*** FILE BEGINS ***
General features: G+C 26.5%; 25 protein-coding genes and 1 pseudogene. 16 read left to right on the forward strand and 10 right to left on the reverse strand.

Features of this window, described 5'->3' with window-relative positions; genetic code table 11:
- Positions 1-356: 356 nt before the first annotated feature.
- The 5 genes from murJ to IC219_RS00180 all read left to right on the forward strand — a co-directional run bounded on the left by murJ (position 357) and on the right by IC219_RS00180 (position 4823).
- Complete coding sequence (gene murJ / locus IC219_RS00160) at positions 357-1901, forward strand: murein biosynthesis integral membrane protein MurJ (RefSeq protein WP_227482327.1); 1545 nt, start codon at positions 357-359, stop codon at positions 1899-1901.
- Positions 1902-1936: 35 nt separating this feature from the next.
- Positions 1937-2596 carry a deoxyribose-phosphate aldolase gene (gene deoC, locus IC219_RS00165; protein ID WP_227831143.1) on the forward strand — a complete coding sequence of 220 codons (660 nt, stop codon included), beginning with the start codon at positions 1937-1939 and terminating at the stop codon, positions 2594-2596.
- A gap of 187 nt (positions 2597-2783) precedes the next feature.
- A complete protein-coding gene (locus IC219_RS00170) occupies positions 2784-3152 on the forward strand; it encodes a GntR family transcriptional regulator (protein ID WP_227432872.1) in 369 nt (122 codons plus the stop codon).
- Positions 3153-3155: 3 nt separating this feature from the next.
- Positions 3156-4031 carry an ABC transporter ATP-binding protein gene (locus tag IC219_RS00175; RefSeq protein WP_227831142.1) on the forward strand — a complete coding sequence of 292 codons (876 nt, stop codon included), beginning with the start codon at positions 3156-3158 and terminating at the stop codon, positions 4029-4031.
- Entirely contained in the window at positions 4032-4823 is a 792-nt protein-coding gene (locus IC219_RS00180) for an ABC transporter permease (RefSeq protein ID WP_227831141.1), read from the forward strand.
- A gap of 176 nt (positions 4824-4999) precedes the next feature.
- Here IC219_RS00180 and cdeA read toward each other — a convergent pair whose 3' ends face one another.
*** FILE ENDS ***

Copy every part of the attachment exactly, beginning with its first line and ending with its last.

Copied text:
General features: G+C 26.5%; 25 protein-coding genes and 1 pseudogene. 16 read left to right on the forward strand and 10 right to left on the reverse strand.

Features of this window, described 5'->3' with window-relative positions; genetic code table 11:
- Positions 1-356: 356 nt before the first annotated feature.
- The 5 genes from murJ to IC219_RS00180 all read left to right on the forward strand — a co-directional run bounded on the left by murJ (position 357) and on the right by IC219_RS00180 (position 4823).
- Complete coding sequence (gene murJ / locus IC219_RS00160) at positions 357-1901, forward strand: murein biosynthesis integral membrane protein MurJ (RefSeq protein WP_227482327.1); 1545 nt, start codon at positions 357-359, stop codon at positions 1899-1901.
- Positions 1902-1936: 35 nt separating this feature from the next.
- Positions 1937-2596 carry a deoxyribose-phosphate aldolase gene (gene deoC, locus IC219_RS00165; protein ID WP_227831143.1) on the forward strand — a complete coding sequence of 220 codons (660 nt, stop codon included), beginning with the start codon at positions 1937-1939 and terminating at the stop codon, positions 2594-2596.
- A gap of 187 nt (positions 2597-2783) precedes the next feature.
- A complete protein-coding gene (locus IC219_RS00170) occupies positions 2784-3152 on the forward strand; it encodes a GntR family transcriptional regulator (protein ID WP_227432872.1) in 369 nt (122 codons plus the stop codon).
- Positions 3153-3155: 3 nt separating this feature from the next.
- Positions 3156-4031 carry an ABC transporter ATP-binding protein gene (locus tag IC219_RS00175; RefSeq protein WP_227831142.1) on the forward strand — a complete coding sequence of 292 codons (876 nt, stop codon included), beginning with the start codon at positions 3156-3158 and terminating at the stop codon, positions 4029-4031.
- Entirely contained in the window at positions 4032-4823 is a 792-nt protein-coding gene (locus IC219_RS00180) for an ABC transporter permease (RefSeq protein ID WP_227831141.1), read from the forward strand.
- A gap of 176 nt (positions 4824-4999) precedes the next feature.
- Here IC219_RS00180 and cdeA read toward each other — a convergent pair whose 3' ends face one another.